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WELTEC BIOPOWER’s €11m biomethane plant goes live in France

WELTEC BIOPOWER’s €11 million biomethane plant in Normandy, France, has gone live.

The German energy plant manufacturer rolled out the project with Agripower France, a local firm that comprises 40 operations across the agricultural value chain.

The plant, near the town of Vire, has created three permanent jobs and processes around 70,000 tons of substrates to produce biogas, which is then processed to biomethane.

The raw material mix used in the plant is gathered from a 7-kilometre radius of the plant, consisting of inexpensive waste and other by-products from the agriculture and food industry.

Two-thirds of the 200 tons of input substances needed daily consist of animal waste such as cattle and pig manure and liquid slurry. Whey, sludge, and abattoir waste from food operations and a pet food manufacturer belonging to Agrigaz account for another 20%. The rest is made up of maize, grass, whole plant silage, straw, and grass silage.

Every hour, 270 standard m3 of green biomethane are fed into the public gas grid for use as an energy source or as an alternative fuel throughout France.

“With this amount, some 5,300 tons of CO2e can be saved every year,” said Alain Priser of Weltec Biopower, France. “Used as a natural gas equivalent, the biomethane could cover as much as 20% of the gas demand of Vire (population: 18,500).

“In the mobility sector, this quantity would be sufficient for driving a climate-neutral distance of 35 million km by car, or circling the equator 890 times every year.”

Solid input substances are introduced to the system with the help of two moving floor feeders and a vertical screw feeder. Some of the substrates are shredded in two MULTIMix units to ensure optimum digestion. The liquid substrates are first buffered in seven upstream tanks. Following the hygienisation of some input substances, the substrates are transported to three stainless-steel digesters.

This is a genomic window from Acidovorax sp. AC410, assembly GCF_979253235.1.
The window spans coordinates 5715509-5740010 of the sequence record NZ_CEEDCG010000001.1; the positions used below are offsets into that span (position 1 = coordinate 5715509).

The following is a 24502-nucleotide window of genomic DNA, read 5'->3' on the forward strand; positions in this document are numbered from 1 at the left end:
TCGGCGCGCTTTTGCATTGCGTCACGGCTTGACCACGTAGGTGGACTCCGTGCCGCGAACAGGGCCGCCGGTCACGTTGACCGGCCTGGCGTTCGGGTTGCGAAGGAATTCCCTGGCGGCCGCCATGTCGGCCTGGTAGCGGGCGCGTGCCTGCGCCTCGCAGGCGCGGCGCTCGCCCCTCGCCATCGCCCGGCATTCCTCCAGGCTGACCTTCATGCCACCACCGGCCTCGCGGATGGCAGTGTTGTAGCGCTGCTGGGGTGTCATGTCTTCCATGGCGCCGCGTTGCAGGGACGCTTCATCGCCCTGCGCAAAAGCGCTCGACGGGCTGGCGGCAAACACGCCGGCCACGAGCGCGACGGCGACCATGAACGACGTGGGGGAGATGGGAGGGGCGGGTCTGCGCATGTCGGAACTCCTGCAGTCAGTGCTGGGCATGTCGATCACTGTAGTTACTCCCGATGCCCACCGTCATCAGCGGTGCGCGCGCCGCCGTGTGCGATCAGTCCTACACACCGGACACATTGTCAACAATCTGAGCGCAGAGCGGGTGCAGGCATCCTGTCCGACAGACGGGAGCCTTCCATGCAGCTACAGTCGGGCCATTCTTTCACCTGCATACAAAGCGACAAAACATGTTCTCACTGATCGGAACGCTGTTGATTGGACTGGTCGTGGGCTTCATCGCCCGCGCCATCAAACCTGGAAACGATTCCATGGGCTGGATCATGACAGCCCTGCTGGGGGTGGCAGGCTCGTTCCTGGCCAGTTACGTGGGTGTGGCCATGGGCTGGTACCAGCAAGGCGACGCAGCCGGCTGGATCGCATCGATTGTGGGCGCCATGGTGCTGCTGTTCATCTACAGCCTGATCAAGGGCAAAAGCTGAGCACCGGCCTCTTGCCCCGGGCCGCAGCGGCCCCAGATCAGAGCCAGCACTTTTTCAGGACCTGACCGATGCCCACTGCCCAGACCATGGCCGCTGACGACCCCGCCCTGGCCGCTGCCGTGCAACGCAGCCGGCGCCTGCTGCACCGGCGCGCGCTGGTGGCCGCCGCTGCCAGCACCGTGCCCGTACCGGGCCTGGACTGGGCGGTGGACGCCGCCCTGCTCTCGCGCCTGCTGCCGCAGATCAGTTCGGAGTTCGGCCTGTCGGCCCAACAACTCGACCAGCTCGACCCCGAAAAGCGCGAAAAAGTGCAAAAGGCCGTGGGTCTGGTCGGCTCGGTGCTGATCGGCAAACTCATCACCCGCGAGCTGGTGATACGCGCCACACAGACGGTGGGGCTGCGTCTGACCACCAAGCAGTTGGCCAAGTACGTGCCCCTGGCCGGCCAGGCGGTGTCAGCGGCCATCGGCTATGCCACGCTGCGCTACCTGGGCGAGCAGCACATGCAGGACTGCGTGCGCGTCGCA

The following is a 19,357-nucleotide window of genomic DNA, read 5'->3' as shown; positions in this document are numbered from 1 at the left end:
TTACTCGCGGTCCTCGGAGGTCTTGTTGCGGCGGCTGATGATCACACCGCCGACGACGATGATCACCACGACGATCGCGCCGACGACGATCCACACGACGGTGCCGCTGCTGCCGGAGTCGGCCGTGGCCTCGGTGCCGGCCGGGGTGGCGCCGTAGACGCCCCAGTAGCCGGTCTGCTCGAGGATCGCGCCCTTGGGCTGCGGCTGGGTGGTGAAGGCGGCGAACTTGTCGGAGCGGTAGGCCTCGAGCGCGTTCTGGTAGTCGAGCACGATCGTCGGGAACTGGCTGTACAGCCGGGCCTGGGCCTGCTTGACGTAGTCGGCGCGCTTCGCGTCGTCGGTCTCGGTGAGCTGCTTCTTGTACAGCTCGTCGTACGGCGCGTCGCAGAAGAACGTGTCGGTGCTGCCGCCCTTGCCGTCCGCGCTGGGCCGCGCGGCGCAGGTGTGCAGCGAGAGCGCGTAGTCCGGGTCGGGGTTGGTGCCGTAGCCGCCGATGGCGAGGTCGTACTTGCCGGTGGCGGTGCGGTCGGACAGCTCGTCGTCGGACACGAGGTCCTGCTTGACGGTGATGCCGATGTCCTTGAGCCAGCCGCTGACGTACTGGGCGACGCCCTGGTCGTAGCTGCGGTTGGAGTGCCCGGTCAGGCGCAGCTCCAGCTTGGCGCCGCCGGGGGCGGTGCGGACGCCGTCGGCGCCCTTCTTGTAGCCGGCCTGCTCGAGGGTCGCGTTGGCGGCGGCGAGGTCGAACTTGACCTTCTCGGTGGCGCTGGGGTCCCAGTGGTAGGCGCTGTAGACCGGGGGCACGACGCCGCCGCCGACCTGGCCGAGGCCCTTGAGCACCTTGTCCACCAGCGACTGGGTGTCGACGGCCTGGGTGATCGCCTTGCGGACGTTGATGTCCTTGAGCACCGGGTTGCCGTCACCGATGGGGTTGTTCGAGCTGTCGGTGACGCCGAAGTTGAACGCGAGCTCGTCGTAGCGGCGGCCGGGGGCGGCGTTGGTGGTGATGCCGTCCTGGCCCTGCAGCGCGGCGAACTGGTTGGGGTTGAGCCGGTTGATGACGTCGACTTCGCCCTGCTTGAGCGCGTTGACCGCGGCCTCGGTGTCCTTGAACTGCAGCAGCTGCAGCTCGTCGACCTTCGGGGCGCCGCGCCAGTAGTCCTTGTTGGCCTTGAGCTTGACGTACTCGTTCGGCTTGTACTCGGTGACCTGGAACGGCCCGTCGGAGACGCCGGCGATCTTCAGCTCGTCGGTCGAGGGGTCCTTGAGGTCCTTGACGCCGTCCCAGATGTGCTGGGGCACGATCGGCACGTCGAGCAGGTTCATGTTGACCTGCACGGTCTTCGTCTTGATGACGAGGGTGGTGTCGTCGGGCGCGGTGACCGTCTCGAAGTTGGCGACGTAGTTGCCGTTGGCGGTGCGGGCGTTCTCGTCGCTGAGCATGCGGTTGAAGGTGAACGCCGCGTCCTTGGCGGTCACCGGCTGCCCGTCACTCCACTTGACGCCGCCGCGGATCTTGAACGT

Two storage units are used to store the digestate for use as high-quality fertiliser by Agrigaz’s farmers. Yves Lebaudy, managing director of Agrigaz Vire, said: “Our farmers thus also benefit from this by-product in that they save chemical fertiliser. Ultimately, this too is a key to reducing greenhouse gases.”

The plant is supplied with exhaust heat from a pet food manufacturer only 500m away, whose production process delivers enough heat for the hygienisation procedure of the plant. To achieve this, Agrigaz has connected the two locations with a hot water pipe.

Using heat pumps, part of the energy from the exhaust heat can be recovered and used to produce heat at a higher temperature level. Thanks to this thermodynamic system consisting of 24 heat pumps with a capacity of 50 kW each, all substrates except for the re-growing raw materials can be treated for one hour at 70oC in three hygienisation tanks of 15 m3 each. By contrast, the digesters do not need to be heated very much, as the hygienised input substances already have the temperature level required for the digestion process.

“We are proud of our innovative project, which enjoys the backing of our farmers, politicians, entrepreneurs, and residents alike,” said Lebaudy.

“Especially, the inhabitants of Vire are eager to participate. They can deposit their waste in a new recycling centre with waste handover docks. In this way, they are able to actively support the operation of the biomethane plant with their own raw material, thereby contributing to the success of the project as a whole.”




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